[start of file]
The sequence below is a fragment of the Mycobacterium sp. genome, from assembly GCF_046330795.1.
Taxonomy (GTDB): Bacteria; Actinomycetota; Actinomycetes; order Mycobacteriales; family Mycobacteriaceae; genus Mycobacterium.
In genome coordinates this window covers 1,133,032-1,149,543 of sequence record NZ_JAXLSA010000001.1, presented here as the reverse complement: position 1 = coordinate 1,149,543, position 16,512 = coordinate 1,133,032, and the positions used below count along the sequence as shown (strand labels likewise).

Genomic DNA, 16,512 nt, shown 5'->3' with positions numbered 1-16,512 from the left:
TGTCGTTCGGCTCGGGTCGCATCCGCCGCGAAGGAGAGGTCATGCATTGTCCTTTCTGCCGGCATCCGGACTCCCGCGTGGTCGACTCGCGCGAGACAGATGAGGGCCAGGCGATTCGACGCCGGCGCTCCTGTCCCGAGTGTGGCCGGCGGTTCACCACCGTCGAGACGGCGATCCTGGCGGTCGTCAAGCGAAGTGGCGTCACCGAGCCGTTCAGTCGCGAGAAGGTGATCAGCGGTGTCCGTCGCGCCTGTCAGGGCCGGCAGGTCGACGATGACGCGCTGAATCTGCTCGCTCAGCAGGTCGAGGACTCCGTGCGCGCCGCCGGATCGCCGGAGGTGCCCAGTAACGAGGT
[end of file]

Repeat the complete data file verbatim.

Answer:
The sequence below is a fragment of the Mycobacterium sp. genome, from assembly GCF_046330795.1.
Taxonomy (GTDB): Bacteria; Actinomycetota; Actinomycetes; order Mycobacteriales; family Mycobacteriaceae; genus Mycobacterium.
In genome coordinates this window covers 1,133,032-1,149,543 of sequence record NZ_JAXLSA010000001.1, presented here as the reverse complement: position 1 = coordinate 1,149,543, position 16,512 = coordinate 1,133,032, and the positions used below count along the sequence as shown (strand labels likewise).

Genomic DNA, 16,512 nt, shown 5'->3' with positions numbered 1-16,512 from the left:
TGTCGTTCGGCTCGGGTCGCATCCGCCGCGAAGGAGAGGTCATGCATTGTCCTTTCTGCCGGCATCCGGACTCCCGCGTGGTCGACTCGCGCGAGACAGATGAGGGCCAGGCGATTCGACGCCGGCGCTCCTGTCCCGAGTGTGGCCGGCGGTTCACCACCGTCGAGACGGCGATCCTGGCGGTCGTCAAGCGAAGTGGCGTCACCGAGCCGTTCAGTCGCGAGAAGGTGATCAGCGGTGTCCGTCGCGCCTGTCAGGGCCGGCAGGTCGACGATGACGCGCTGAATCTGCTCGCTCAGCAGGTCGAGGACTCCGTGCGCGCCGCCGGATCGCCGGAGGTGCCCAGTAACGAGGT